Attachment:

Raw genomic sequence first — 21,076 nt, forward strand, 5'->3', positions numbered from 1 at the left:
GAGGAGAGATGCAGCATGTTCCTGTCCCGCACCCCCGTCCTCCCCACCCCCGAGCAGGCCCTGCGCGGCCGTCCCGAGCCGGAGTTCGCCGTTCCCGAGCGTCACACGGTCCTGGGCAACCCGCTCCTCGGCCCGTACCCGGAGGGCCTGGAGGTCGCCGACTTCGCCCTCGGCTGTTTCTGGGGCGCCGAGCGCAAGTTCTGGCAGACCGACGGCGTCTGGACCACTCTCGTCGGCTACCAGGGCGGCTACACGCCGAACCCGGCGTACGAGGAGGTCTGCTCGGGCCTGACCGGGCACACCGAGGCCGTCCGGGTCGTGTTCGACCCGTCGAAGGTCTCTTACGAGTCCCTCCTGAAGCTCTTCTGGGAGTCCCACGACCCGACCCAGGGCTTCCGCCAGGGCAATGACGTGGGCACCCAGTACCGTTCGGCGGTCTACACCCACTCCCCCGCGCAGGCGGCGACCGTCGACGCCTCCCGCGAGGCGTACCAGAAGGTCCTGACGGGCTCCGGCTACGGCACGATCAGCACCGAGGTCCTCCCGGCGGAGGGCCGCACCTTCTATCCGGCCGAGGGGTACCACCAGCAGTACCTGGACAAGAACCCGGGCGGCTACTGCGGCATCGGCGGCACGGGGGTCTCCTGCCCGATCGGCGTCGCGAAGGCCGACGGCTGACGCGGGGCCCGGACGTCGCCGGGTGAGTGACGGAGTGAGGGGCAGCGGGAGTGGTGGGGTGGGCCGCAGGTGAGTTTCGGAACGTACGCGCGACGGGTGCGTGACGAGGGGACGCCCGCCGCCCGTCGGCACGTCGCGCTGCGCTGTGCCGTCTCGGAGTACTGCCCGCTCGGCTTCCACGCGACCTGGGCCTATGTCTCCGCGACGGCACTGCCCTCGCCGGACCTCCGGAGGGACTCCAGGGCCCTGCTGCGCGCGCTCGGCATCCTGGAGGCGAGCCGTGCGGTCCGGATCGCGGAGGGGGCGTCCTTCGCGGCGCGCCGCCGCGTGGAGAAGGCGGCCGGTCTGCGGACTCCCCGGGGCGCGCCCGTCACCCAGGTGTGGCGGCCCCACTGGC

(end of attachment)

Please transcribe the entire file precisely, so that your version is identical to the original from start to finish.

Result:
Raw genomic sequence first — 21,076 nt, forward strand, 5'->3', positions numbered from 1 at the left:
GAGGAGAGATGCAGCATGTTCCTGTCCCGCACCCCCGTCCTCCCCACCCCCGAGCAGGCCCTGCGCGGCCGTCCCGAGCCGGAGTTCGCCGTTCCCGAGCGTCACACGGTCCTGGGCAACCCGCTCCTCGGCCCGTACCCGGAGGGCCTGGAGGTCGCCGACTTCGCCCTCGGCTGTTTCTGGGGCGCCGAGCGCAAGTTCTGGCAGACCGACGGCGTCTGGACCACTCTCGTCGGCTACCAGGGCGGCTACACGCCGAACCCGGCGTACGAGGAGGTCTGCTCGGGCCTGACCGGGCACACCGAGGCCGTCCGGGTCGTGTTCGACCCGTCGAAGGTCTCTTACGAGTCCCTCCTGAAGCTCTTCTGGGAGTCCCACGACCCGACCCAGGGCTTCCGCCAGGGCAATGACGTGGGCACCCAGTACCGTTCGGCGGTCTACACCCACTCCCCCGCGCAGGCGGCGACCGTCGACGCCTCCCGCGAGGCGTACCAGAAGGTCCTGACGGGCTCCGGCTACGGCACGATCAGCACCGAGGTCCTCCCGGCGGAGGGCCGCACCTTCTATCCGGCCGAGGGGTACCACCAGCAGTACCTGGACAAGAACCCGGGCGGCTACTGCGGCATCGGCGGCACGGGGGTCTCCTGCCCGATCGGCGTCGCGAAGGCCGACGGCTGACGCGGGGCCCGGACGTCGCCGGGTGAGTGACGGAGTGAGGGGCAGCGGGAGTGGTGGGGTGGGCCGCAGGTGAGTTTCGGAACGTACGCGCGACGGGTGCGTGACGAGGGGACGCCCGCCGCCCGTCGGCACGTCGCGCTGCGCTGTGCCGTCTCGGAGTACTGCCCGCTCGGCTTCCACGCGACCTGGGCCTATGTCTCCGCGACGGCACTGCCCTCGCCGGACCTCCGGAGGGACTCCAGGGCCCTGCTGCGCGCGCTCGGCATCCTGGAGGCGAGCCGTGCGGTCCGGATCGCGGAGGGGGCGTCCTTCGCGGCGCGCCGCCGCGTGGAGAAGGCGGCCGGTCTGCGGACTCCCCGGGGCGCGCCCGTCACCCAGGTGTGGCGGCCCCACTGGC